Dear Mr. Blue,

I am a recent college graduate with a history of familial turmoil. When I was 18, I stormed out of the house, a hardheaded, righteous teenager, after an argument with my father and stepmother and had no contact with the family for two years. I have since made peace with everyone except my sister, whom I was so close to growing up. She has yet to even speak civilly to me and her anger is overwhelming and painful. She reduces me to tears when she says she doesn't consider me her sister anymore, and to leave her alone. I love my sister more than anyone on this planet, and I miss her desperately. I can't bring myself to pick up the phone and call her and get the inevitable rejection. Is it time to give up?

Desperately Seeking Sister

Dear Desperately,

Your righteous hardheaded sister is acting this way on her own dime and it hasn't very much to do with you, but if you want to make another attempt to make peace, don't pick up the phone, pick up your pen and write her a letter. Don't explain or plead, just talk about your common past and the ties between you and wish her well and tell her you're going to come see her. And then do it. A friendly visit, apart from family occasions, just you and her, over lunch. This won't work magic, probably, but you'll be able to sense a relaxation of tension, if there is one. And then you can tell her how bad you feel and ask her to forgive you. And if she won't, or can't, then let a few years go by and ask again.

Dear Mr. Blue,

I'm a writer in the Deep South, trying to write fiction that is authentic and addresses sex and relationships realistically, which folks around here don't necessarily want to hear about. I once wrote a story about gay marriage that made my Southern Baptist grandmother rewrite her will. I love people here and feel a responsibility to make their lives better. For, complacent though they may be, our education system is the pits, we have pollution problems, high AIDS transmission rates and terrible poverty. I've enrolled in law school because I want to change things here. But if I want to accomplish anything politically, I have to keep my nose clean. I can't send in that novel about a religious crisis -- we only acknowledge one personal savior here, and questions are heresy. Hell, our school system banned Harry Potter because magic is a satanic concept. Should I just keep my mouth shut, or publish under fake names?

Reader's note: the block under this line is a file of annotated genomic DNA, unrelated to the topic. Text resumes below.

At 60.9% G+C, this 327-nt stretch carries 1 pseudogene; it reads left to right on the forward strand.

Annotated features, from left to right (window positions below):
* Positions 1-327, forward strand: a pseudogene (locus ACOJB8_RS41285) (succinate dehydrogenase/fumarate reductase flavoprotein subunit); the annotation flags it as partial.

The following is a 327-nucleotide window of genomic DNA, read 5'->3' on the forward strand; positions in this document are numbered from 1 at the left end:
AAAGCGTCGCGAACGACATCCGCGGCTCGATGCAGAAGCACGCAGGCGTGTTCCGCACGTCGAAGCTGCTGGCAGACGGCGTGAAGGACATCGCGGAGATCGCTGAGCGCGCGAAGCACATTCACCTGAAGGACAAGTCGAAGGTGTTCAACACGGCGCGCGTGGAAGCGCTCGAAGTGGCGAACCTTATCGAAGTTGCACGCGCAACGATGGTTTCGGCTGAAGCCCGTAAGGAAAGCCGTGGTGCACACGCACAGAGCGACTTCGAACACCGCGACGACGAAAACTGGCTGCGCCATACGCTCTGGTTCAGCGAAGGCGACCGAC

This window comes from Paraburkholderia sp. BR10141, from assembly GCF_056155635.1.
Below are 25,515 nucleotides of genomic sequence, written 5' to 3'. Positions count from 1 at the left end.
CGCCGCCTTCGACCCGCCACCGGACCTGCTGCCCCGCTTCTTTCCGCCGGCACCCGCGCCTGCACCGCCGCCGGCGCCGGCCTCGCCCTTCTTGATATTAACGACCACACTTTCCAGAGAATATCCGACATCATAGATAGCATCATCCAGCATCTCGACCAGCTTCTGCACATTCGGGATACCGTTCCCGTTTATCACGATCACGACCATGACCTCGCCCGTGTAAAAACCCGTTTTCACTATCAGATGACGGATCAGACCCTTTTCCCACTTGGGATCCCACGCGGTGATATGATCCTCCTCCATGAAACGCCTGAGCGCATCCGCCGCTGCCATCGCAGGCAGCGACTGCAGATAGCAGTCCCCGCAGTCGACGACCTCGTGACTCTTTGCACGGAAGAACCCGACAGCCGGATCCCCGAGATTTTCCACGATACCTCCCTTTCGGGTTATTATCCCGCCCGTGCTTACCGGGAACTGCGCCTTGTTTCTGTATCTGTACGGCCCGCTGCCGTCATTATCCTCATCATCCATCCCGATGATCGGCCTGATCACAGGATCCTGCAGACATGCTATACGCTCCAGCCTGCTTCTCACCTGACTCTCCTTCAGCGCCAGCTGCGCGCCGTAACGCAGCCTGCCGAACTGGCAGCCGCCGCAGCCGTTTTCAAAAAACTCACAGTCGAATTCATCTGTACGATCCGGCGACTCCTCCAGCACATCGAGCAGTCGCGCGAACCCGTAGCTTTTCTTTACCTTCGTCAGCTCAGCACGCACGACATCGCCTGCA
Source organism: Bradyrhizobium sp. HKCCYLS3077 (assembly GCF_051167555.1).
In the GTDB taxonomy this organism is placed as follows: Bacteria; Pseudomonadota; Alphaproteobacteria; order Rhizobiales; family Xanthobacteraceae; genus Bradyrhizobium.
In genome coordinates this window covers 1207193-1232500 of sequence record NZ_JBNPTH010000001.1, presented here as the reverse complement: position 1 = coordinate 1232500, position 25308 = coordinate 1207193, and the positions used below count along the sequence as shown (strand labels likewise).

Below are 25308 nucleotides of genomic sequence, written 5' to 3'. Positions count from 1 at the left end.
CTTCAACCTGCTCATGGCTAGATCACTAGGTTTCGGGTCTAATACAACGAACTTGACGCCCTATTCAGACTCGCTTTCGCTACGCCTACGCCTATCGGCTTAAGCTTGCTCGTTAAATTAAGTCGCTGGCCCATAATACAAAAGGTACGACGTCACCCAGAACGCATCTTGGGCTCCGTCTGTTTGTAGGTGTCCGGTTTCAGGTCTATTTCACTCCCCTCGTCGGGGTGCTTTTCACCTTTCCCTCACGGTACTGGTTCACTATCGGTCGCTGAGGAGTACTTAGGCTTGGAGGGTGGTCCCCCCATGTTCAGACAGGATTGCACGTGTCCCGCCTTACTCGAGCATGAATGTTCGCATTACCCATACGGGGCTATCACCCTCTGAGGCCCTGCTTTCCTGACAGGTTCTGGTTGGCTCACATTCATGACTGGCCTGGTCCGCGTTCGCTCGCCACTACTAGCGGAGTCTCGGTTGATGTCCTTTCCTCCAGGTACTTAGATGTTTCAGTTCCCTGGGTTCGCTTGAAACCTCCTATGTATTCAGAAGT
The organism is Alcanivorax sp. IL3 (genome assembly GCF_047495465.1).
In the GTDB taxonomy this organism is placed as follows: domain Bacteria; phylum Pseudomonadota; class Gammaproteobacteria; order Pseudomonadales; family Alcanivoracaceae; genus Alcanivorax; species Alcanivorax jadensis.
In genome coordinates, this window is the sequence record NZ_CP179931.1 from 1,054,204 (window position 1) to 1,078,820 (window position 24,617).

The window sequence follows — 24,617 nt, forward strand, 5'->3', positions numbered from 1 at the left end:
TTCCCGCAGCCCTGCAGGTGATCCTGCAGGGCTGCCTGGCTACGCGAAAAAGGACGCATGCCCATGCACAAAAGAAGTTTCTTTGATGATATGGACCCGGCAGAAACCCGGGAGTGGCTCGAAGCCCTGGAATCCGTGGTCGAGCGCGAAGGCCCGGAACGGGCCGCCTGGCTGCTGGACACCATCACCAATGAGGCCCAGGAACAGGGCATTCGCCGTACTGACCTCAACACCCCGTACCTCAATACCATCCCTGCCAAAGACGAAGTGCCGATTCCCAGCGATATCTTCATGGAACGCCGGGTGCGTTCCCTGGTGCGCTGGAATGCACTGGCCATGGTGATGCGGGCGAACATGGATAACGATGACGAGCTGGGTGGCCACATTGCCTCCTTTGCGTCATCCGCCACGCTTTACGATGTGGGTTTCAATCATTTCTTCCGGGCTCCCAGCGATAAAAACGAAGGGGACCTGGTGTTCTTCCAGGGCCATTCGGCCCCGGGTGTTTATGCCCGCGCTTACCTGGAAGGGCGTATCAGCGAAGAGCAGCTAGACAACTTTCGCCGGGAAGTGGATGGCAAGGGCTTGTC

Dear Scarlett,

The urge to make other people's lives better is a two-edged urge, and though it's noble of you to want to change things around you, you can only do this with the permission of the changees, and this does demand a certain sense of humor. Democracy demands humor. Great crusades tend to fail, and affable public servants who enjoy the work tend to go on and on. Be one of those, if you like. Or, if you want to write a novel about your religious crisis, do that. You probably can't do both. Same as you can't smoke three packs a day and run the triathlon. You can't model underwear if you weigh more than 400 pounds. There are a lot of little rules like that. Political candidates can't write novels about religious crises, because we the people don't want to know that much about a candidate. A novel about health insurance might be more to the point.

Dear Mr. Blue,

I recently broke up with my boyfriend of two years, whom I have known for four. I had a good long time to become very attached to him and to draw joy from his existence. But when it became clear that he doesn't love me, self-preservation took over and I voluntarily quit the relationship. I am in terrible grief now, because although he could do no better than feel friendship and fondness for me, he is just about my ideal in every other respect -- handsome, intelligent, witty, fun. It feels like no one will ever live up to him or what I've attached to him. He was my first lover, as well. I'm afraid I'll never be able to love anyone else. My friends and family do their best to laud me as a lovable girl, and I know they are sincere. But my life feels like that Bonnie Raitt song -- why couldn't I make him love me? I'm in my 20s, fairly successful, doing well in the big city and those around me seem to like my company. I don't even know what I'm asking you, Mr. Blue.

Sad Songs

Dear Sad,